We determined the thickness of SWCNTs using in-plane stiffness *E**h*≈360 J m^{−2} and in-plane bending stiffness *D*=*E**h*^{3}/12(1−*ν*^{2})=2.0 eV with Poisson’s ratio *ν*=0.19 (Yakobson *et al.* 1996; Wang & Hu 2005), which gives an approximate effective thickness of 0.1 nm for SWCNTs and phonon velocity of *c*≈22 nm ps^{−1}. For SWCNTs, the non-local length *l* is related to the carbon bond length and the wavelength of the flexural deformation mode (Duan *et al.* 2007). Frequently, its value is fixed for a particular study, e.g. it was suggested to be 0.116 nm in the study of buckling strain in multi-walled CNTs (Zhang *et al.* 2005). The non-local length values in this study were determined by comparing the calculated frequencies of different vibration modes with the corresponding frequencies obtained from MD simulations, which are shown in table 2.

It has been shown in MD simulations (table 1) that most vibration mode transformations between the RBM and CFM belong to 2:1 internal resonance. We can use armchair (10,10) to explain the 2:1 internal resonance observed in SWCNTs in MD simulations. According to table 2, the non-local length values vary from 0.112 to 0.449 nm for the vibration modes from the RBM to CFM-4 in armchair (10,10). We used non-local length values from 0.10 to 0.25 nm with increment of 0.05 nm in the non-local model to find out which flexural modes are likely to be excited from the RBM, as shown in figure 8. Since *μ*_{n} increases with *Ω*_{n} monotonically and the unstable regions in the Mathieu stability diagram become narrower with the increase of *Ω*_{n}, it is clearly shown that 2:1 internal resonance is the most likely mechanism for the transformation between the RBM and other CFMs. The normalized initial radial velocity in figure 8 is *v*_{0}/*c*=0.042 nm ps^{−1}, which is related to the RBM excitation power intensity. If this is reduced, those points in unstable regions will move down vertically and may enter the stable region. The radial displacement history in time domain and the corresponding frequency spectrum for *v*_{0}/*c*=0.04 nm ps^{−1} and *l*=0.1 nm are shown in figure 9, which clearly shows the appearance of the RBM and CFM-3. On the other hand, figure 8 also demonstrates the necessity to include the non-local effects in the continuum model for the correct prediction of 2:1 internal resonance. In Li & Shi (2008), where a local continuum model is employed using the old thickness parameter 0.066 nm (Yakobson *et al.* 1996), mode transformation between the RBM and CBM-4 was predicted. If the excitation power intensity is further reduced, CBM-5 will be involved under 1:1 internal resonance mechanism, as shown in figure 10. These local model predictions do not agree with the present MD simulation result where only CMF-3 was involved in mode transformation with the RBM, and it seems that the inclusion of non-local length in the continuum model strongly supports the MD simulation results.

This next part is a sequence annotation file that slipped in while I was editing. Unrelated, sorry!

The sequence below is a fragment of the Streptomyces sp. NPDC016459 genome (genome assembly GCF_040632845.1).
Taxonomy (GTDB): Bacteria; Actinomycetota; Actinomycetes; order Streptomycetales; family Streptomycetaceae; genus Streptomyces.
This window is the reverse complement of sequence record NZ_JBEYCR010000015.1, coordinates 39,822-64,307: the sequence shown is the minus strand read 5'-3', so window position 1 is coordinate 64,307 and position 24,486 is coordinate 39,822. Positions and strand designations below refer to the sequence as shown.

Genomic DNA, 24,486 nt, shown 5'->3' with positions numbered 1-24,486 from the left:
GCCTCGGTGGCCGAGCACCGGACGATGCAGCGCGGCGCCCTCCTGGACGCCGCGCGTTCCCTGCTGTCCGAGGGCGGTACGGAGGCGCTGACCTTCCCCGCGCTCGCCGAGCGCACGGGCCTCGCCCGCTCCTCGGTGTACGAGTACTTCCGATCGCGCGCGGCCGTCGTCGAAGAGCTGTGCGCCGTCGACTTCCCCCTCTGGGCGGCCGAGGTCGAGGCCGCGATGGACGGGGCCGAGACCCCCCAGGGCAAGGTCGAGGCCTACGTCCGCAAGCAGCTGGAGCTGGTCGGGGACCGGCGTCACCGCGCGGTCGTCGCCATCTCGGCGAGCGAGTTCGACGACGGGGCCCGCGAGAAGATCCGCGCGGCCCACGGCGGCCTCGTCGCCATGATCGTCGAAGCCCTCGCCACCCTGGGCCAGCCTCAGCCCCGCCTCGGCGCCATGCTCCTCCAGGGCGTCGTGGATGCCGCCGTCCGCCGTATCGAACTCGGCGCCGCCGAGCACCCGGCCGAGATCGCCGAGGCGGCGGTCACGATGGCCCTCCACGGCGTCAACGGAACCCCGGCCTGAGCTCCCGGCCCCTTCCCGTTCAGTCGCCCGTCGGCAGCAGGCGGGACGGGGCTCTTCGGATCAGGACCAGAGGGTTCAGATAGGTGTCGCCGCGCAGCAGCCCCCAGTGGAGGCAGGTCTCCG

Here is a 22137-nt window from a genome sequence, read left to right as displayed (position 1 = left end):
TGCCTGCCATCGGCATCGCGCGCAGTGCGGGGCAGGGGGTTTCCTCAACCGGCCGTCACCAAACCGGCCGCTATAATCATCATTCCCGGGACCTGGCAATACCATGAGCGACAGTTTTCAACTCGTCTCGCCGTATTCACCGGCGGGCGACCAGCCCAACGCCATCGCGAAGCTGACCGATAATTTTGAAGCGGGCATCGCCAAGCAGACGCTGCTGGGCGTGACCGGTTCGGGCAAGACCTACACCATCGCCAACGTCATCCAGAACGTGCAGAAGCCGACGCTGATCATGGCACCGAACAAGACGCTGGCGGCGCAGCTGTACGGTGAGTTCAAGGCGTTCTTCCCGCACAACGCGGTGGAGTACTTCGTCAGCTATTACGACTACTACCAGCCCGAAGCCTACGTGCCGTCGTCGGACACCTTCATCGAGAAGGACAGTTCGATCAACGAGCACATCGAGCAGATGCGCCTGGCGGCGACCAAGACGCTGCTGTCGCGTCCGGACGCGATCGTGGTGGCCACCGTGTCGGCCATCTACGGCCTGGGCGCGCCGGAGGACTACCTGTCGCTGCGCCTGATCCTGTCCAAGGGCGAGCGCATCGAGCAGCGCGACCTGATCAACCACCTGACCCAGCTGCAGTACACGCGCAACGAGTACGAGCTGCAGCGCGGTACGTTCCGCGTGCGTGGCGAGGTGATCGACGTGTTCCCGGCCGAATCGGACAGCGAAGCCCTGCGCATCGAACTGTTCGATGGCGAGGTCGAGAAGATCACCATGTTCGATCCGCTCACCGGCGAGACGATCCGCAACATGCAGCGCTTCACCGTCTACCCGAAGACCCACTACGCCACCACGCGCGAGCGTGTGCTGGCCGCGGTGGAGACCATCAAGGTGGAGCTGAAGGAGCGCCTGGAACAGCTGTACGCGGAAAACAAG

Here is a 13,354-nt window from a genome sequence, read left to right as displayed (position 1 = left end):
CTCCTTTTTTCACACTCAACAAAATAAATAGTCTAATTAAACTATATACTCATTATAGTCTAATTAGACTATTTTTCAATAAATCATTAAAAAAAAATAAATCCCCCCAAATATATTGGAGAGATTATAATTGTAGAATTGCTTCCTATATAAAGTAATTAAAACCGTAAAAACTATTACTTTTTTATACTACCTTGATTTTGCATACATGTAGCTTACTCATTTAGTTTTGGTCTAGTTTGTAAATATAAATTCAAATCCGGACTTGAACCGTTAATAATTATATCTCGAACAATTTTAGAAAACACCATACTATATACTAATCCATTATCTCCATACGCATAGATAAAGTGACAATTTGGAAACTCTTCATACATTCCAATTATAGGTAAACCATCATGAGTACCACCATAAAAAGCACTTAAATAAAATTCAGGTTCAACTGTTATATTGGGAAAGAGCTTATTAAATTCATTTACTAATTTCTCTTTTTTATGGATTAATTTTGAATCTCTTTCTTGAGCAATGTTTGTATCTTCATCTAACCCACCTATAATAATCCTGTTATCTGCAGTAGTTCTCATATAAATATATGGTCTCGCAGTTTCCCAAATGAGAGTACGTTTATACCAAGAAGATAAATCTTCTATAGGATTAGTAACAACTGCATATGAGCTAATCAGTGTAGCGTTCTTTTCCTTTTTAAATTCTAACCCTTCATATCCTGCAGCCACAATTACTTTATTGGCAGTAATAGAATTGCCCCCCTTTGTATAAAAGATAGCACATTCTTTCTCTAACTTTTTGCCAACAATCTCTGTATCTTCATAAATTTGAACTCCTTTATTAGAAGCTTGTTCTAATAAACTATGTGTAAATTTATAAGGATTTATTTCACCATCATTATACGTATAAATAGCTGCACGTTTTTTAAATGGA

## 4. Conclusions

Based on MD and non-local continuum model, it is shown that the 2:1 internal resonance in SWCNTs controls non-linear coupling between the RBM and other circumferential flexural vibration modes. The initiation of this 2:1 internal resonance is controlled by two non-dimensional numbers in the Mathieu stability diagram. Due to the significances of this 2:1 internal resonance phenomenon on the applications of the SWCNT’s dynamic behaviour, further numerical and experimental verifications are necessary.

## Acknowledgements

M. X. S. acknowledges the financial support from Dorothy Hodgkin Postgraduate Award (EPSRC-Shell DHPA). The authors also thank Dr Gábor Csányi for suggesting the calculation method of critical velocity of mode transformation.

## Appendix A

Take the SWCNT as a thin cylindrical shell where *a* and *h* are the radius and thickness, respectively. Assume that the shell undergoes small plane–strain deformation, while surface normals are reserved and thickness remains unchanged during deformation. A point on initial middle surface (*a*,*θ*) will move to a point represented by (*r*,*ϕ*), where *r* and *ϕ* are functions of initial angle *θ* and time *t*, respectively. Two non-dimensional radial and tangential deflection variables *ξ*=1−*r*/*a* and *ψ*=*ϕ*−*θ* are introduced and expressed as
A 1
and
A 2
In the above expansions, the term *a*_{0} represents RBM vibration. The other term *c*_{n} refers to inextentional flexural deformation, which corresponds to the deformation caused by CFM vibration. Using the same governing equations in Li & Shi (2008), the unknown coefficient functions *a*_{0} and *c*_{n} in equations (A 1) and (A 2) can be obtained by means of the Lagrange equation as
A 3
and
A 4
where and correspond to the additional contributions due to the non-local term in non-local constitutive equation
A 5
and are given as
A 6
and
A 7
In equations (A 3)–(A 7), dots above symbols indicate partial derivatives with non-dimensional time variable *τ*=(*c*/*a*)*t*, [···] in equation (A 7) represents higher-order coupled terms between flexural modes *c*_{m} and *l* is the non-local length, *E*_{1}=*E*/(1−*ν*^{2}),*E* and *ν* are the elastic modulus and Poisson’s ratio of material, respectively.

Consider the modal expansion of *ξ* and *ψ* given in equations (A 1) and (A 2), the initial conditions of RBM vibration with imperfections for an SWCNT can be given as
A 8
where the term *v*_{n} represents the imperfections to the uniformity of the initial RBM vibration field *v*_{0} and are normally at least two orders smaller than *v*_{0}. Correspondingly, the initial conditions of *a*_{0} and *c*_{n} are
A 9
Initially, the amplitudes of *c*_{n} (*n*≥2) are small because the non-uniformity is small in initial condition equations (A 9). Then, when terms *c*_{n} are neglected in equation (A 3), it will be reduced to
A 10
where
A 11
A harmonic vibration solution of equation (A 10) with initial conditions in equation (A 9) is
A 12
With solution *a*_{0} given in equation (A 12) and discarding those small terms in equation (A 4), it can then be reduced to a Mathieu-type equation
A 13
where dots above *c*_{n} refer to the partial derivative with respect to a new non-dimensional time variable *η*=*k**τ*, and *Ω*_{n} and *μ*_{n} are given in equations (3.4a) and (3.4b).

## Footnotes

↵1 http://accelrys.com/products/materials-studio/(accessed on April 30, 2009).

- Received March 22, 2009.
- Accepted June 26, 2009.

- © 2009 The Royal Society